Antibody test study results suggest COVID-19 cases likely much higher than reported
The testing is a joint venture by USC and Los Angeles County.
The actual number of infections from COVID-19 in Los Angeles County may be as high as 55 times the current number of confirmed positive cases, according to preliminary results from antibody tests conducted as part of a joint venture between the University of Southern California and the Los Angeles County Department of Public Health.
After testing nearly 900 people, researchers estimate that as many as 442,000 people throughout the county of nearly eight million adults had the virus as of April 9. That's just 5.6% of the population.
"So we have a long way to go," lead investigator Neeraj Sood, a USC professor of public policy, told ABC News on Monday. "We're still early in the epidemic and more people will likely get infected. "
The results were from the venture's first round of testing. The study by USC researchers and the public health department is ongoing and will test thousands more in the coming weeks.
"Based on results of the first round of testing, the research team estimates that approximately 4.1% of the county’s adult population has antibody to the virus. Adjusting this estimate for statistical margin of error implies about 2.8% to 5.6% of the county’s adult population has antibody to the virus, which translates to approximately 221,000 to 442,000 adults in the county who have had the infection," the study's researchers said in a news release.
Sood cautioned that while the antibody testing had likely uncovered hidden cases of the coronavirus, "these tests are not good for telling if someone has immunity."
Questions remain about whether antibodies for COVID-19 in people who've survived the illness provide immunity.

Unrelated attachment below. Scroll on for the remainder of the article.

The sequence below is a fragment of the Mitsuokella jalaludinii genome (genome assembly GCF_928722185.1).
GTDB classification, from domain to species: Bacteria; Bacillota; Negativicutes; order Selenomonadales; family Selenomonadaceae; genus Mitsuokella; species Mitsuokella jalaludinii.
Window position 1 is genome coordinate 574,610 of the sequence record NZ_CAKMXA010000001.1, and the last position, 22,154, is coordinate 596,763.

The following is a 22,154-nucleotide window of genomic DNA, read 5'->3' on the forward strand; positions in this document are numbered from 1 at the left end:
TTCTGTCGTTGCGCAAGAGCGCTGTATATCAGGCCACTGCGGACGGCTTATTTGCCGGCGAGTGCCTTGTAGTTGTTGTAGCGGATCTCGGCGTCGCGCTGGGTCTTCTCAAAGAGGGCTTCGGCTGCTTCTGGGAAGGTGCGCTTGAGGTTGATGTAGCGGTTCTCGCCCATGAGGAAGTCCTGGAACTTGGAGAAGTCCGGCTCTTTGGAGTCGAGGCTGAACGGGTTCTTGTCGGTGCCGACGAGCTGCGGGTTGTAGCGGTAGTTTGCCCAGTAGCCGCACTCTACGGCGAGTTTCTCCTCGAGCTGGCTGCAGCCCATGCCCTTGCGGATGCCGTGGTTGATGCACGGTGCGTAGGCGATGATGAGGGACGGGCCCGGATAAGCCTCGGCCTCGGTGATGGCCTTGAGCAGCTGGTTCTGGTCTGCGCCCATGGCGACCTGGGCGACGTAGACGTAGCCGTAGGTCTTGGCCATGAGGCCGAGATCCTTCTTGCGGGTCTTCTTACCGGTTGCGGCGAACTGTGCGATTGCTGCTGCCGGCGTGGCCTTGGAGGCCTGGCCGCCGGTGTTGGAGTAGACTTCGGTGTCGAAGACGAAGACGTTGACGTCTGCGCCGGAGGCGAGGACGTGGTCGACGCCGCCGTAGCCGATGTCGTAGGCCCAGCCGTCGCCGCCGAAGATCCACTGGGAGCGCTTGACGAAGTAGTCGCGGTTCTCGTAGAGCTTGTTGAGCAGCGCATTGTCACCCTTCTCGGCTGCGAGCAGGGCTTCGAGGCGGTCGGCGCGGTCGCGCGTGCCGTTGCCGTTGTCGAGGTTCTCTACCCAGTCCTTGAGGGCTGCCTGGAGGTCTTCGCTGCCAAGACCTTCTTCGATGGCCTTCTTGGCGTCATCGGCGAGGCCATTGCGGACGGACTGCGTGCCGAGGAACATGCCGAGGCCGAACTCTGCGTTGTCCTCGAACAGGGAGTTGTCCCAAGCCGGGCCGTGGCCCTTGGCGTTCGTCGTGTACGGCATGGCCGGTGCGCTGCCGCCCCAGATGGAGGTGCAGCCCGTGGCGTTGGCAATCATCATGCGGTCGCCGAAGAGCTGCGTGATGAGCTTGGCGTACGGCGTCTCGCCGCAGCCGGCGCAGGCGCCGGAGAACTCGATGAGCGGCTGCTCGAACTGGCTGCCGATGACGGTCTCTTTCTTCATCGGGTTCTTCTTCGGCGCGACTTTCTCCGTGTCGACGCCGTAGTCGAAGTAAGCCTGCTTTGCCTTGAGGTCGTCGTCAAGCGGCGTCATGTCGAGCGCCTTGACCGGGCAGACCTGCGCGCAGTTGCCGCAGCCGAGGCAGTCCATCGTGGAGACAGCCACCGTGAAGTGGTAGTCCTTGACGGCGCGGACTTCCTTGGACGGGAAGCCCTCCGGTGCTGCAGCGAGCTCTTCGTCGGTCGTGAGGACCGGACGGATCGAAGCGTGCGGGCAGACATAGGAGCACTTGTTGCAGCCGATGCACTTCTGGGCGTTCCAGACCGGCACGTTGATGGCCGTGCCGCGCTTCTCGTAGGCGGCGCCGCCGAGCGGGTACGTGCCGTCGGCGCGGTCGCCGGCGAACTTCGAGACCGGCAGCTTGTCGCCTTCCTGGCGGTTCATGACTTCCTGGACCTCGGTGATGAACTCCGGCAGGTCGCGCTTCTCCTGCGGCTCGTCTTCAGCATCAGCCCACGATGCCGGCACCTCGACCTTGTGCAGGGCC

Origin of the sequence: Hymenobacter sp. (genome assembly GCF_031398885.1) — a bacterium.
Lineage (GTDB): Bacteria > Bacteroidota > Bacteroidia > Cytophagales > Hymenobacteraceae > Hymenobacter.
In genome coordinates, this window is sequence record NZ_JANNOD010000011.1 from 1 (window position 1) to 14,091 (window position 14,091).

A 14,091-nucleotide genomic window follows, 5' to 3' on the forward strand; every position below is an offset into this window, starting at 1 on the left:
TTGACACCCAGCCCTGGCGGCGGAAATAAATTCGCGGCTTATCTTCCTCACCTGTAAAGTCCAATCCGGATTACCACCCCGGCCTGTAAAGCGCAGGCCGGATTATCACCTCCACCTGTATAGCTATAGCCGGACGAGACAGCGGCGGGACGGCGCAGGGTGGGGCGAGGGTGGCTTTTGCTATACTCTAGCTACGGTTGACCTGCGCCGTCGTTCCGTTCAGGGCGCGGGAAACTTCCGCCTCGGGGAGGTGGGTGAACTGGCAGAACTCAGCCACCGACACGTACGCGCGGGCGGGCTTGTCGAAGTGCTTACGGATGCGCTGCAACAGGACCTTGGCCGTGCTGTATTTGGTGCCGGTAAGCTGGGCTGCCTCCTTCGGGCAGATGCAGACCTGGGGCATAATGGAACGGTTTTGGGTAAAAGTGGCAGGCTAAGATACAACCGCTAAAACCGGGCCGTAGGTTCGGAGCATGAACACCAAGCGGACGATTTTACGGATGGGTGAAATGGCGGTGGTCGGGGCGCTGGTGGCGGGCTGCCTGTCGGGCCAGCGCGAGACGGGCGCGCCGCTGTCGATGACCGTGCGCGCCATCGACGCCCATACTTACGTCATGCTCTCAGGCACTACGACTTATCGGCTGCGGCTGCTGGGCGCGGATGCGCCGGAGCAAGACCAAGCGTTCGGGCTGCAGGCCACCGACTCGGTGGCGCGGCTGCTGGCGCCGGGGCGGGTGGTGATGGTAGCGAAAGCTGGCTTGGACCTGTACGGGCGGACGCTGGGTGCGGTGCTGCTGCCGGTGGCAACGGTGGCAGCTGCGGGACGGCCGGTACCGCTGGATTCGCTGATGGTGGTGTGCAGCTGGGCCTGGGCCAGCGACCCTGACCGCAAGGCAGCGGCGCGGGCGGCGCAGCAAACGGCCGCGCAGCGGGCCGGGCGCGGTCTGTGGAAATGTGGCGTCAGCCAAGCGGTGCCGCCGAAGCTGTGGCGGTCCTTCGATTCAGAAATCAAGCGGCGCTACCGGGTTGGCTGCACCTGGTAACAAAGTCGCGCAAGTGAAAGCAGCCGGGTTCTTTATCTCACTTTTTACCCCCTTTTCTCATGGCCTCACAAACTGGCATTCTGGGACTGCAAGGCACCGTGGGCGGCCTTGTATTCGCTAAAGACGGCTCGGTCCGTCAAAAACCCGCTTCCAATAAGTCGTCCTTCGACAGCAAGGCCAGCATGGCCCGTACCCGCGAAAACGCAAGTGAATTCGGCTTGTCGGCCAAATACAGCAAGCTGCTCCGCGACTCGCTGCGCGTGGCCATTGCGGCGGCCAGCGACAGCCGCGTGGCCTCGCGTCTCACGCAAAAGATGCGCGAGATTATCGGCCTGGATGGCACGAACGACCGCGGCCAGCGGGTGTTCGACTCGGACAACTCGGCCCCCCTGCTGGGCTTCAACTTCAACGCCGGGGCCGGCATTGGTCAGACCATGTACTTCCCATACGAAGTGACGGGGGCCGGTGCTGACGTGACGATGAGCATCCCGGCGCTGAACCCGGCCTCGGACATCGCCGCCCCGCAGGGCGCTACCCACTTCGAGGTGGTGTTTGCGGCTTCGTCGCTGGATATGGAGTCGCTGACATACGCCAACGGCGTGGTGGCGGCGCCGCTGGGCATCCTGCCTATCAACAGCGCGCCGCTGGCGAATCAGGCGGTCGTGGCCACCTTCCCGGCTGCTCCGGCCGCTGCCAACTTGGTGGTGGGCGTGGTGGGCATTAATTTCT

There were 7,994 confirmed cases of COVID-19 reported to the county by the time of the study in early April.
According to the study, 6% of adult men had been infected while 2% of women had been infected in the county. Researchers said they could not determine at this time whether the difference was by chance or statistically significant.
The study also showed that 7% of African Americans in the county had been infected, 6% of whites had been infected, 4.2% of Asians had been infected and 2.5% of Latinos had been infected.
The breakdown of those infected by age was 2.4% of adults ages 18 to 34 compared to 5.6% of adults ages 35 to 54 and 4.3% of adults 55 and older.
"These results indicate that many persons may have been unknowingly infected and at risk of transmitting the virus to others," Dr. Barbara Ferrer, director of the L.A. County Department of Public Health, said in the news release.
Ferrer said the findings underscored "the importance of expanded polymerase chain reaction (PCR) testing to diagnose those with infection so they can be isolated and quarantined, while also maintaining the broad social distancing interventions."
She added that the data suggests the county's mortality rate is around 0.1% or 0.2% of true infections, but added that this was no consolation to the friends and families of the people who have died. The number of deaths related to COVID-19 in the county has surpassed 600.
Researchers said that they asked the test subjects whether they had experienced COVID-19 symptoms in the last few months and many said they had. However, it's unclear how much of their symptoms were actually due to other viruses, such as the flu, that cause similar symptoms.
The USC study also cautioned that its test results had not yet been peer reviewed by other scientists.
The test subjects were found through a market research company and researchers used a rapid antibody blood test for the study.
This report was featured in the Tuesday, April 21, 2020, episode of “Start Here,” ABC News’ daily news podcast.
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